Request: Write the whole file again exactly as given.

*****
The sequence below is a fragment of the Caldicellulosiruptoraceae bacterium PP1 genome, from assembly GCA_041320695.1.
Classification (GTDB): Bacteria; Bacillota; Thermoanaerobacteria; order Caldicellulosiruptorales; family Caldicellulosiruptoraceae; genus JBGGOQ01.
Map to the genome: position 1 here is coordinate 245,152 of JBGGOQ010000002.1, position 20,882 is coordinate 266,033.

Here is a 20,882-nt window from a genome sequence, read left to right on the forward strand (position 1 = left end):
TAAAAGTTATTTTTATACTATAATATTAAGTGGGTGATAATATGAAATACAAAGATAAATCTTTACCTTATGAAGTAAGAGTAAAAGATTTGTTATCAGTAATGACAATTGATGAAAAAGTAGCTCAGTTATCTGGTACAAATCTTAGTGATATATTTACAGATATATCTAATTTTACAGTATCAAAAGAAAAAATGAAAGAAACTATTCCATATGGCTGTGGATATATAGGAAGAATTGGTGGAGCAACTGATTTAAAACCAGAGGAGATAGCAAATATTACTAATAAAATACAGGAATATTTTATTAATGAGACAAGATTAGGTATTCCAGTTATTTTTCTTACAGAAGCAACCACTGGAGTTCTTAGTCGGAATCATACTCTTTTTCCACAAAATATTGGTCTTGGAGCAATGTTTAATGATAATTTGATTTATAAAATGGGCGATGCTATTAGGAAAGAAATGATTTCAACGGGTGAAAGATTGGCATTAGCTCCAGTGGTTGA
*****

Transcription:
The sequence below is a fragment of the Caldicellulosiruptoraceae bacterium PP1 genome, from assembly GCA_041320695.1.
Classification (GTDB): Bacteria; Bacillota; Thermoanaerobacteria; order Caldicellulosiruptorales; family Caldicellulosiruptoraceae; genus JBGGOQ01.
Map to the genome: position 1 here is coordinate 245,152 of JBGGOQ010000002.1, position 20,882 is coordinate 266,033.

Here is a 20,882-nt window from a genome sequence, read left to right on the forward strand (position 1 = left end):
TAAAAGTTATTTTTATACTATAATATTAAGTGGGTGATAATATGAAATACAAAGATAAATCTTTACCTTATGAAGTAAGAGTAAAAGATTTGTTATCAGTAATGACAATTGATGAAAAAGTAGCTCAGTTATCTGGTACAAATCTTAGTGATATATTTACAGATATATCTAATTTTACAGTATCAAAAGAAAAAATGAAAGAAACTATTCCATATGGCTGTGGATATATAGGAAGAATTGGTGGAGCAACTGATTTAAAACCAGAGGAGATAGCAAATATTACTAATAAAATACAGGAATATTTTATTAATGAGACAAGATTAGGTATTCCAGTTATTTTTCTTACAGAAGCAACCACTGGAGTTCTTAGTCGGAATCATACTCTTTTTCCACAAAATATTGGTCTTGGAGCAATGTTTAATGATAATTTGATTTATAAAATGGGCGATGCTATTAGGAAAGAAATGATTTCAACGGGTGAAAGATTGGCATTAGCTCCAGTGGTTGA